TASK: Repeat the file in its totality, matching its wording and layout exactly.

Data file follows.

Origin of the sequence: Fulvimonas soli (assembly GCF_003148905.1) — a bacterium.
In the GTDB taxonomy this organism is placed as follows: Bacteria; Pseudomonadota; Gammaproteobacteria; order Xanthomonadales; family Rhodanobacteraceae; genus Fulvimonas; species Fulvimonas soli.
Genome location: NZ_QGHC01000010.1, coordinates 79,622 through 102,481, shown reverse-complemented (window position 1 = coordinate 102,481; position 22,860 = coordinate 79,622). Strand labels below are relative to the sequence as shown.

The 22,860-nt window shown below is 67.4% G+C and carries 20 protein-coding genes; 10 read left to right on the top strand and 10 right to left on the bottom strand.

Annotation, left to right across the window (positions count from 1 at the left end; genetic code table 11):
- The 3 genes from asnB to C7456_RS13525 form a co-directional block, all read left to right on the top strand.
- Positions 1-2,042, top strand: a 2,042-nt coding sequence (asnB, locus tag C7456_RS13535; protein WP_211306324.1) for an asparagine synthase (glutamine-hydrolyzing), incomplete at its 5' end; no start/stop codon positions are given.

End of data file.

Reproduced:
Origin of the sequence: Fulvimonas soli (assembly GCF_003148905.1) — a bacterium.
In the GTDB taxonomy this organism is placed as follows: Bacteria; Pseudomonadota; Gammaproteobacteria; order Xanthomonadales; family Rhodanobacteraceae; genus Fulvimonas; species Fulvimonas soli.
Genome location: NZ_QGHC01000010.1, coordinates 79,622 through 102,481, shown reverse-complemented (window position 1 = coordinate 102,481; position 22,860 = coordinate 79,622). Strand labels below are relative to the sequence as shown.

The 22,860-nt window shown below is 67.4% G+C and carries 20 protein-coding genes; 10 read left to right on the top strand and 10 right to left on the bottom strand.

Annotation, left to right across the window (positions count from 1 at the left end; genetic code table 11):
- The 3 genes from asnB to C7456_RS13525 form a co-directional block, all read left to right on the top strand.
- Positions 1-2,042, top strand: a 2,042-nt coding sequence (asnB, locus tag C7456_RS13535; protein WP_211306324.1) for an asparagine synthase (glutamine-hydrolyzing), incomplete at its 5' end; no start/stop codon positions are given.